Bob Thomas kicked a 28-yard field goal with nine seconds remaining in overtime today to put the Chicago Bears in the playoffs as the NFC's wild-card team.
His kick, which gave the Bears a 12-9 victory over the New York Giants, also brought an end to the Washington Redskins' season.
The Bears, Minnesota vikings and Redskins finished the regular season with 9-5 records. The Vikings won the Central Division championship over the Bears because they outscored Chicago by three points in their two meetings. The Bears get the wild-card berth over the Redskins because of their superior point differential in games within their conference.
The Bears will play the Cowboys next Monday in Dallas in the first round of the playoffs. It is the first time since 1963, when they won the NFL championship, that the Bears have been in the playoffs. And, oh, did they earn it.
The game was played in a freezing rain that left Giants Stadium's artificial surface covered with a thin sheet of ice, making the footing treacherous.
That didn't cut down on the thrills, as the Bears just kept plugging away until they got what they wanted.
"Sixty minutes is too much, but 75 minutes of football . . . oh God," Chicago's Walter Payton said.
Payton came into the game needing 199 yards to break O. J. Simpson's NFL season rushing record of 2,003.
He didn't come close. He finished with 47 yards in 15 carriers.
New York's Joe Danelo kicked a 27-yard field goal, his third of the day, with 38 seconds left in regulation to send the game into overtime tied at 9-9.
Chicago had scored what should have been the winning touchdown with six minutes left in the fourth period, but Thomas' extra-point attempt was blocked by Ernie Jones. That gave Chicago a three-point lead instead of a safer four-point advantage.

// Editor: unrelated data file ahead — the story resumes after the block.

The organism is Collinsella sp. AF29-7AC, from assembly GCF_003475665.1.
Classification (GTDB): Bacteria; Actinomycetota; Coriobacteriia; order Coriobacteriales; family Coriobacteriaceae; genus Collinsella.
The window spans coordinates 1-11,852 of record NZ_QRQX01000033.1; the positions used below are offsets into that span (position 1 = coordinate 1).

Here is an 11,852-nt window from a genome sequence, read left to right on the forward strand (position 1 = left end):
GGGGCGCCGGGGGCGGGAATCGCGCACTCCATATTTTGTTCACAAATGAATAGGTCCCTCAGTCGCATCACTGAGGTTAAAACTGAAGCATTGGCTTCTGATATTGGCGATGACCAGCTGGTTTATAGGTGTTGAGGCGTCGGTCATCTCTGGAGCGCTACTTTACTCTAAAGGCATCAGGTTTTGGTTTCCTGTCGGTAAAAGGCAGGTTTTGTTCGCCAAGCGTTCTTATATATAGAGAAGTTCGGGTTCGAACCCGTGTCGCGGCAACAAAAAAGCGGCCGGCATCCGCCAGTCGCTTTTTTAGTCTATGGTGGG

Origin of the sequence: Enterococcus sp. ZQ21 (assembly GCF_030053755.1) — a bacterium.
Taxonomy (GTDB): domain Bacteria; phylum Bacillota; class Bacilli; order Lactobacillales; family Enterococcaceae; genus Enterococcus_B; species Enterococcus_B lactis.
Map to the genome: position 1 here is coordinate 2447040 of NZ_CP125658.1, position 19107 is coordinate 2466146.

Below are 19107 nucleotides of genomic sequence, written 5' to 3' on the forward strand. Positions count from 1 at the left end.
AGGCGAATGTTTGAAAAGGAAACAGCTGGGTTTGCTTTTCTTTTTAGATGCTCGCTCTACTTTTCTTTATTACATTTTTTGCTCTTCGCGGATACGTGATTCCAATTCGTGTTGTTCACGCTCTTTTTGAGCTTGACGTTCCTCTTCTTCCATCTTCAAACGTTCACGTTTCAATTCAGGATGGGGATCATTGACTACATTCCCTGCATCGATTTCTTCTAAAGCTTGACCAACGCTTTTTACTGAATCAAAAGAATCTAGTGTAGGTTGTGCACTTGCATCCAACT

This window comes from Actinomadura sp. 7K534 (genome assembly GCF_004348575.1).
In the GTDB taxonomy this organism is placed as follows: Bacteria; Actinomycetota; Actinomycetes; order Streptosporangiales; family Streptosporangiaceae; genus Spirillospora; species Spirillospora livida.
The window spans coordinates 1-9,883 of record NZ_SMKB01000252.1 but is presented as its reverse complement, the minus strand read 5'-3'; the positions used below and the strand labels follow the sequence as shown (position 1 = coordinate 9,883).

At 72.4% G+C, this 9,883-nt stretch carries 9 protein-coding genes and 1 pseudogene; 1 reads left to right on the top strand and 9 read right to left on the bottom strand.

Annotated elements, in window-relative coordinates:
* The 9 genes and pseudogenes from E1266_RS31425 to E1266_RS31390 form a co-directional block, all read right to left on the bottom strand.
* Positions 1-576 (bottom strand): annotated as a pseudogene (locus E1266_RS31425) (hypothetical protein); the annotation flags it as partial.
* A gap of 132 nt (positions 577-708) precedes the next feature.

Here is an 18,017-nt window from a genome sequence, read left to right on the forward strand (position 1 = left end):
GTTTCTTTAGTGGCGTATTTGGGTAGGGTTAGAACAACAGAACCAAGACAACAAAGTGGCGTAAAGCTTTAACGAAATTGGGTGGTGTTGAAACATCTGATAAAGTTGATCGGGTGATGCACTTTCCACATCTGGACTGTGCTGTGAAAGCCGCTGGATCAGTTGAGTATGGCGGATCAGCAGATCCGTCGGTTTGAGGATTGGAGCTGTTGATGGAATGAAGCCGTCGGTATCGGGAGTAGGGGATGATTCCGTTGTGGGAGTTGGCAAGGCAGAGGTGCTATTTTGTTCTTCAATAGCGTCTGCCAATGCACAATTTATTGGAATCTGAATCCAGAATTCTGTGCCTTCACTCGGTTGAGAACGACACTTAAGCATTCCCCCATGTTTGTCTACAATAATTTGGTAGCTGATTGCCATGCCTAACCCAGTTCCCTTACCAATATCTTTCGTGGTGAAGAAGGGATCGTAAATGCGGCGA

The Giants won the toss and took the ball first in the overtime session, but on their second play, free safety Doug Plank stepped in front of Bob Hammond on a short pass over the middle and intercepted Joe Pisarcik's throw. Plank returned it 12 yards to the Giants' 27.
The Bears ran three plays, keeping the ball in the middle of the field and then sent in Thomas for a 35-yard field-goal attempt.
The Giants called time-out to let Thomas think about the kick. Dan Neal's snap was low and holder Bob Avellini had trouble spotting the ball for Thomas. His kick sailed wide to the left.
Two possessions later, Avellini took the Bears on a 43-yard drive to the New York 11 with 3:14 left.
Again Thomas went in for the field goal, again New York called time-out and again Neal's snap was low. Avellini couldn't handle this one cleanly, either. He finally picked it up and threw a pass that felt incomplete.
New York couldn't move the ball on its next possession and the Bears got it back at the Giant 45-yard line with 1:22 left in the overtime following a Dave Jennings punt.
Avellini threw to tight end Greg Latta for one yard and again for 18, moving the ball to the 25 with 45 seconds to play.
Then Payton showed his worth. Avellini called a pass play designed to go to one of the wide receivers or the tight end," but I saw they were in a man defense, which meant the weak safety had to cover Walter and that's a long way for him to have to go. So I dumped the ball off to walter and let him run," Avellini said.
Payton caught the ball seven yards downfield, one step inbounds, and broke Larry Mallory's tackle to get seven more yards, moving the ball to the Giant 11.
With no time-outs left, the field goal team ran onto the field and Thomas knocked it through as time ticked away.
"If I had missed, I would have had my mail forwarded to Asia," Thomas said. "I would have been gone."
"The best thing about that last kick was that we just did it quick," Avellini said. "We didn't even think about it."
"It was a tough day to kick, a tough day to do anything," Thomas said. "It's always the kicking game that suffers most in bad weather." The weather currently didn't help Payton's game, either.
"On a field like this, there's no way a runner will get 200 yards," Bear coach Jack Pardee said.
"Walter's strong suit is his cuts," Avellini said, "but he couldn't cut at all today. You had to glide into everything."
Payton said he "didn't even think about the record. I suspected all along 200 was too many yards to get in one game and once I saw the field I just pull it out of my mind."